You just finished a book. You’re excited, but now you figure you need an editor. You go online and you start searching. You’ve already made one crucial mistake. No matter what editor you find and what their rates are, you will have to pay more if your manuscript needs more work. Before you seek the help of a professional, go through your manuscript and make sure that you have done as much editing as you can on your own.
I have talked to some authors in the past who insist that they can’t even reread their own work. As an editor, I often remind writers that the best thing you can do for your work right off the bat is to do as much editing as you can before you turn it over to an editor. In the end, it will save you money.
Get comfortable, turn off the television and muster as much patience as you can, especially if you are the type of person who gets tired of reading your own writing. Reading out loud is highly recommended. You will hear the story and you will be more likely to hear—and therefore catch—mistakes. You will hear the things that don’t sound right.
Pretend it’s not your story. Pretend you’re reading a friend’s book. Disconnect yourself from the story; this helps when you’re trying to catch mistakes that might otherwise elude you. Concentrate on copy editing. This is when you examine each line for mistakes that make your manuscript more difficult to read.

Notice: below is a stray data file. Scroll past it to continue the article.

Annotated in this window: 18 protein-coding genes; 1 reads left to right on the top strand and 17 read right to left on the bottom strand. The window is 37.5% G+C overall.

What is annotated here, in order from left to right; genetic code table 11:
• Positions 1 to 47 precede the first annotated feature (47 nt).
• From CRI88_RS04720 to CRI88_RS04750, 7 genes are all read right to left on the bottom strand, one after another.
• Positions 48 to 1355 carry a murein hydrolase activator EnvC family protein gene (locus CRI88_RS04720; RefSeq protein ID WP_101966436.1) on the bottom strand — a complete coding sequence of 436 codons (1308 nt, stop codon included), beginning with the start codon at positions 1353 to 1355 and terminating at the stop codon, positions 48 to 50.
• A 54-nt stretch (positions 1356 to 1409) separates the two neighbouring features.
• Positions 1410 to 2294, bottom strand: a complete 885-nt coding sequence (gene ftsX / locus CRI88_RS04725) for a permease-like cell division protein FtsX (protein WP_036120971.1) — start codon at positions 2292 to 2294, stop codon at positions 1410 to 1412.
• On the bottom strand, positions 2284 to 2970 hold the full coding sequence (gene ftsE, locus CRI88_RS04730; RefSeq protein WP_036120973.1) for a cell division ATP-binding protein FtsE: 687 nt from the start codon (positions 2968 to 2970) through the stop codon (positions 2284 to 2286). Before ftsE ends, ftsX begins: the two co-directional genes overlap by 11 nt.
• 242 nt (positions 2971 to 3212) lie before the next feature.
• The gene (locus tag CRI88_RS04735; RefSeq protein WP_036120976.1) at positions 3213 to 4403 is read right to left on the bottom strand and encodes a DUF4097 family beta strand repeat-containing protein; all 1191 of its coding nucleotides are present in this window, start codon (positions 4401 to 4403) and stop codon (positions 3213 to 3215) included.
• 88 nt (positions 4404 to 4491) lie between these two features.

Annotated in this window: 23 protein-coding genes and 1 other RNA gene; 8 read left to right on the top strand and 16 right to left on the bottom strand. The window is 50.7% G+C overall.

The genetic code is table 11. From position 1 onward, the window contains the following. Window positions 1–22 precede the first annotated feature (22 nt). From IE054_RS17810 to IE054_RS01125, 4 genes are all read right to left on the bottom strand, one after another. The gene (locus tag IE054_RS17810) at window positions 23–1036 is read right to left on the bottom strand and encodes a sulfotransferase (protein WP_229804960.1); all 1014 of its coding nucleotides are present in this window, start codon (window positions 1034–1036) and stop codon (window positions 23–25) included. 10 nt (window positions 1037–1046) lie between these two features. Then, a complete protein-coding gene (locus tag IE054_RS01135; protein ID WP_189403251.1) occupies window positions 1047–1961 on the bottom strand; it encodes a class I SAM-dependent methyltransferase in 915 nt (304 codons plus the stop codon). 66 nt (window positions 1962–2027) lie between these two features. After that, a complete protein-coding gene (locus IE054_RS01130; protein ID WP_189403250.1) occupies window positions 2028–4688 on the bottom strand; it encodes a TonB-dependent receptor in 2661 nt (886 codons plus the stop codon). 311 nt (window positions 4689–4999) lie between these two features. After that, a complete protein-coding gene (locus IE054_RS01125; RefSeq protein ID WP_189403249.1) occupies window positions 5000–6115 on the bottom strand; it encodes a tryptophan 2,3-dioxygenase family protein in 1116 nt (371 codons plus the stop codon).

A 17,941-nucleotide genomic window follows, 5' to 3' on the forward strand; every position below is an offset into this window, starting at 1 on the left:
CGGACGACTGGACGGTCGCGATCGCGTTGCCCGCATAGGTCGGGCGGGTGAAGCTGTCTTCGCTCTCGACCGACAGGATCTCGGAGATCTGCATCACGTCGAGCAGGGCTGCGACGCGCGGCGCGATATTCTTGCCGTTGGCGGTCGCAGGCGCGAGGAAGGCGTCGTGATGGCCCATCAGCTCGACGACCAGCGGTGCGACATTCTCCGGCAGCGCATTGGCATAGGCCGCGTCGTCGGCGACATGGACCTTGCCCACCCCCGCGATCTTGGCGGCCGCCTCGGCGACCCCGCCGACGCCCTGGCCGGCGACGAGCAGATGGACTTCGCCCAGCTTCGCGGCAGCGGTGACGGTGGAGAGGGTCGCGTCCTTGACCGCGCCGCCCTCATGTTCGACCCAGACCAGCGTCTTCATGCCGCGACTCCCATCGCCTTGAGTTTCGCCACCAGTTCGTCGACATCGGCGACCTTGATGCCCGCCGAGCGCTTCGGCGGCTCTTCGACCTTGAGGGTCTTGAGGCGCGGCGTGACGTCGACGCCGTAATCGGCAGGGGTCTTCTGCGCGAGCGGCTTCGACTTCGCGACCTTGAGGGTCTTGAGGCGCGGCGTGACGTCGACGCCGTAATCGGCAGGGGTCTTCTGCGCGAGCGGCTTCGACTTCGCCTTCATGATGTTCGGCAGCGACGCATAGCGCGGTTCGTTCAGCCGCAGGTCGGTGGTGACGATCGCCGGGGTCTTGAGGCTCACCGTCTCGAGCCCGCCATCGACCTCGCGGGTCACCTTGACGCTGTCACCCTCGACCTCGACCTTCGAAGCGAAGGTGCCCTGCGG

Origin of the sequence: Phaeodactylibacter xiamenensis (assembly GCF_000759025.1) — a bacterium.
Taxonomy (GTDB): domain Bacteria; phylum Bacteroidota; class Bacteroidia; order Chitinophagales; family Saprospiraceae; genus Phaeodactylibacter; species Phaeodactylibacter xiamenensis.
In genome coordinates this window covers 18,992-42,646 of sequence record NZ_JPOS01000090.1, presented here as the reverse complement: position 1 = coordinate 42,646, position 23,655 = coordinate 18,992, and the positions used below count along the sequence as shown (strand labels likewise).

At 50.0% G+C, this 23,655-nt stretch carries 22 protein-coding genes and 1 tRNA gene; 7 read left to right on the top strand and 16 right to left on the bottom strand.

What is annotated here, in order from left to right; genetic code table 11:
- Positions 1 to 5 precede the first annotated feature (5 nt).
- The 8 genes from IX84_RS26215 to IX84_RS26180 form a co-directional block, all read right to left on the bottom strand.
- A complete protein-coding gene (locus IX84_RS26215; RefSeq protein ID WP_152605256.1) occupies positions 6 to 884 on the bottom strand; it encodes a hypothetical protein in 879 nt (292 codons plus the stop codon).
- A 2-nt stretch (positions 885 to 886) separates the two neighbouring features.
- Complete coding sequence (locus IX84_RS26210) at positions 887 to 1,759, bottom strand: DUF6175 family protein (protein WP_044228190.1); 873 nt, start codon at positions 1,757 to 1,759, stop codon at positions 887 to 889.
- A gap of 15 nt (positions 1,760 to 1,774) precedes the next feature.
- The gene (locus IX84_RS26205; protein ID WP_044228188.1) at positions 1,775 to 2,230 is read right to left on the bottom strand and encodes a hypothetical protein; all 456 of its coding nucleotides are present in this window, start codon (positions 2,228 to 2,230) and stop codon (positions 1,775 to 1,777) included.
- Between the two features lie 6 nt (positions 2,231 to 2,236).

Keep an eye out for unnecessary words, words that are in the wrong order, punctuation errors and of course the mistakes that cause someone to misread what you have written. This means keeping an eye out for modifiers; if a sentence is written incorrectly, you run the risk of sending the wrong message to your readers.
Now you have some idea of what you’ll be looking for when you start editing.
There are many books out there to help you edit your work. Here are a few that are especially helpful.
By Noah Lukeman
This book is wonderful; it shows writers how to avoid the common mistakes that lead to rejection.
I had a copy and loved it, but I lent it to someone–I cannot remember who–and I haven’t seen it since. So it must be quite a good book!
By Diana Hacker
This is a great reference book. It has sections on composing and revising, effective sentences, word choice, and more. I have an earlier edition, but even the older versions are very useful!
In continuing articles within this series, I will discuss numerous subjects within the field of self-editing your work. Feel free to comment with any questions, concerns, or suggestions you may have.
This article was previously published as part of a series on various literary websites. I am re-posting them here so that my readers can benefit from them. Stay tuned for the next installment!